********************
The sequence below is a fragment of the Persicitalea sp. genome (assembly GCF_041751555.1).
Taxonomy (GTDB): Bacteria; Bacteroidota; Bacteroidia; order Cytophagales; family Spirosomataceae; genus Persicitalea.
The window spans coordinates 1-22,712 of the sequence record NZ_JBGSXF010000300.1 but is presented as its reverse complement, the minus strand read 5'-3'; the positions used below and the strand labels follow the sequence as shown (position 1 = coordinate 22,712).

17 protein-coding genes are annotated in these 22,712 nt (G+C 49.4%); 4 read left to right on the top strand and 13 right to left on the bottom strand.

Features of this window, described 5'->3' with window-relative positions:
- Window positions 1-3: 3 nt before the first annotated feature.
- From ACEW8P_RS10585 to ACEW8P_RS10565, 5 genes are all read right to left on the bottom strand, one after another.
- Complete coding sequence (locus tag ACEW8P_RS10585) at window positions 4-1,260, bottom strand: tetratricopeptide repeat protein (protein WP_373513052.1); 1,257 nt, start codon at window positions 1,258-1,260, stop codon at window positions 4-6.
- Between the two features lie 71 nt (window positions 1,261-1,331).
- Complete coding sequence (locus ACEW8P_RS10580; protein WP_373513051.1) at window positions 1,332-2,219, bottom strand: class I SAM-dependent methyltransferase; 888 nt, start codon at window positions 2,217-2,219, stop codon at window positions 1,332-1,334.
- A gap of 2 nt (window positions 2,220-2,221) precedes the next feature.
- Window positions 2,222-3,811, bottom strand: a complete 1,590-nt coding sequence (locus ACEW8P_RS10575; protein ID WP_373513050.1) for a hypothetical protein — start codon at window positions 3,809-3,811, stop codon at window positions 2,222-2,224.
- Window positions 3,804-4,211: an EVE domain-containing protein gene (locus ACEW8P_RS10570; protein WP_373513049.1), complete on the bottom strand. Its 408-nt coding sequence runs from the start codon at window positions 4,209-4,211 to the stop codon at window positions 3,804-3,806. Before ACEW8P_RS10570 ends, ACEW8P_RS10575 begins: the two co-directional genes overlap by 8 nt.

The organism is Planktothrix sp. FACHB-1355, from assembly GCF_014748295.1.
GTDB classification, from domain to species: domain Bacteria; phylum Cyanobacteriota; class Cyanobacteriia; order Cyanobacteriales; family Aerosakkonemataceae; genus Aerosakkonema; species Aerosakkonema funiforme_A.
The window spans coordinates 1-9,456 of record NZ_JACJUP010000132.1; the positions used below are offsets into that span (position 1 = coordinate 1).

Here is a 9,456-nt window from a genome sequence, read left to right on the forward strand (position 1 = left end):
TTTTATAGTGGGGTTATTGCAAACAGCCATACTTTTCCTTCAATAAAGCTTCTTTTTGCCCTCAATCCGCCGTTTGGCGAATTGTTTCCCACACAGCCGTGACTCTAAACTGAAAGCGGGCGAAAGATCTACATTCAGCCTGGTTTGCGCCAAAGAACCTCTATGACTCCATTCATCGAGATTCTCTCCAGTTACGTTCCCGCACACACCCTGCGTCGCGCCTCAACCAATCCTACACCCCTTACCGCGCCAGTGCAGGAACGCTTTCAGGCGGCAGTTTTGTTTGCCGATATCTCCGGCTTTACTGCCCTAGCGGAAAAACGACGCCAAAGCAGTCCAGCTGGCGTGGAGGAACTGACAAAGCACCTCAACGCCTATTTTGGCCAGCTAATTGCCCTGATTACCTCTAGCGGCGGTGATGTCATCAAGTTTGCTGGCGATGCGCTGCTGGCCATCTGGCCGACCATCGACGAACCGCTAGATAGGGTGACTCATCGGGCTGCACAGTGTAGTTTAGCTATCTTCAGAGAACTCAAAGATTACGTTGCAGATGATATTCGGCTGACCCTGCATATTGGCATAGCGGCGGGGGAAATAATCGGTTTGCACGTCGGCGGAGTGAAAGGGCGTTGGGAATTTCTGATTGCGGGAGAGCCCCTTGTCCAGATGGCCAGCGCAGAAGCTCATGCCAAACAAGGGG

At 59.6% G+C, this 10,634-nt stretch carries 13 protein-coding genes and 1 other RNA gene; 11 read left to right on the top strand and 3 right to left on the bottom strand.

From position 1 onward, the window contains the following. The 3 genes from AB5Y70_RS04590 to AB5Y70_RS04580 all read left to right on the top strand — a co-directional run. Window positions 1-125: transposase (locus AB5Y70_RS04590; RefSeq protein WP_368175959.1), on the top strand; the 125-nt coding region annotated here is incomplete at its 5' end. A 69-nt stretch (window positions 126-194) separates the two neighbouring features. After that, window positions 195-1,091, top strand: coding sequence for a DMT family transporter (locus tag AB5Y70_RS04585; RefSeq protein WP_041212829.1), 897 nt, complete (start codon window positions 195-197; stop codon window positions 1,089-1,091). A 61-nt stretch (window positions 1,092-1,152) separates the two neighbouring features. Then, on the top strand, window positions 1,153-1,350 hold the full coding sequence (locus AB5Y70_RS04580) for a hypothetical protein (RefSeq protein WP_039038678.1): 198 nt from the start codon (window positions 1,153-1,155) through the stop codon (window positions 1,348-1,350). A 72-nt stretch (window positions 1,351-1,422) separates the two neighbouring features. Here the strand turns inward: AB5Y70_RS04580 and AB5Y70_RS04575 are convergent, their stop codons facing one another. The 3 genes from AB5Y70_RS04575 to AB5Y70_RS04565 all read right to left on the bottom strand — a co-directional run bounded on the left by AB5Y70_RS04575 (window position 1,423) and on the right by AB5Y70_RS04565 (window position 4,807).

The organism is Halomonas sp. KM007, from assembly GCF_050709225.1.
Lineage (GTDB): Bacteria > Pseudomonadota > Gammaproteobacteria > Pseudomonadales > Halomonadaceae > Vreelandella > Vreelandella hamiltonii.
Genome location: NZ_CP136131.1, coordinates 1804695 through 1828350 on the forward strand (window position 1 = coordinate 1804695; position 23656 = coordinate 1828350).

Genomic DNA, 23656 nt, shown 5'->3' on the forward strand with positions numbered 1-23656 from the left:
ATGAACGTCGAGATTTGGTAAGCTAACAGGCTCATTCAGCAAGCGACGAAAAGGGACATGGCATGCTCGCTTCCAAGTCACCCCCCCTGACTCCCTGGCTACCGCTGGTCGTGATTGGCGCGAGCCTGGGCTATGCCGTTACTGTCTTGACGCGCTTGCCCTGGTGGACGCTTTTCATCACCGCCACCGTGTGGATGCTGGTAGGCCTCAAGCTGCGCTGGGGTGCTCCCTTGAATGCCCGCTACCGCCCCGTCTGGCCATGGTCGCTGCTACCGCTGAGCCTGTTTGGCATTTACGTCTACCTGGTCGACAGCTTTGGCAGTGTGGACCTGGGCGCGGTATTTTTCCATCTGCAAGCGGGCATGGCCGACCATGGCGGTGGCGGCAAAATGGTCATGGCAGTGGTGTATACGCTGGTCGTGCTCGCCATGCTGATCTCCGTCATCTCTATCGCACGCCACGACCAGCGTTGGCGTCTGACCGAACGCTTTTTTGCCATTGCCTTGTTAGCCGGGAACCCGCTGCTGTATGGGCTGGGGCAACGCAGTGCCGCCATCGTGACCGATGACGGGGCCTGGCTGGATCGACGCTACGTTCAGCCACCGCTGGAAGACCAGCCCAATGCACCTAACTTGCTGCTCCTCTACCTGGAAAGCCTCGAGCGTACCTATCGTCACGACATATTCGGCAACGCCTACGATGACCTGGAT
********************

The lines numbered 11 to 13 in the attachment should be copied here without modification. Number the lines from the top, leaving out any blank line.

- A gap of 2 nt (window positions 2,220-2,221) precedes the next feature.
- Window positions 2,222-3,811, bottom strand: a complete 1,590-nt coding sequence (locus ACEW8P_RS10575; protein ID WP_373513050.1) for a hypothetical protein — start codon at window positions 3,809-3,811, stop codon at window positions 2,222-2,224.
- Window positions 3,804-4,211: an EVE domain-containing protein gene (locus ACEW8P_RS10570; protein WP_373513049.1), complete on the bottom strand. Its 408-nt coding sequence runs from the start codon at window positions 4,209-4,211 to the stop codon at window positions 3,804-3,806. Before ACEW8P_RS10570 ends, ACEW8P_RS10575 begins: the two co-directional genes overlap by 8 nt.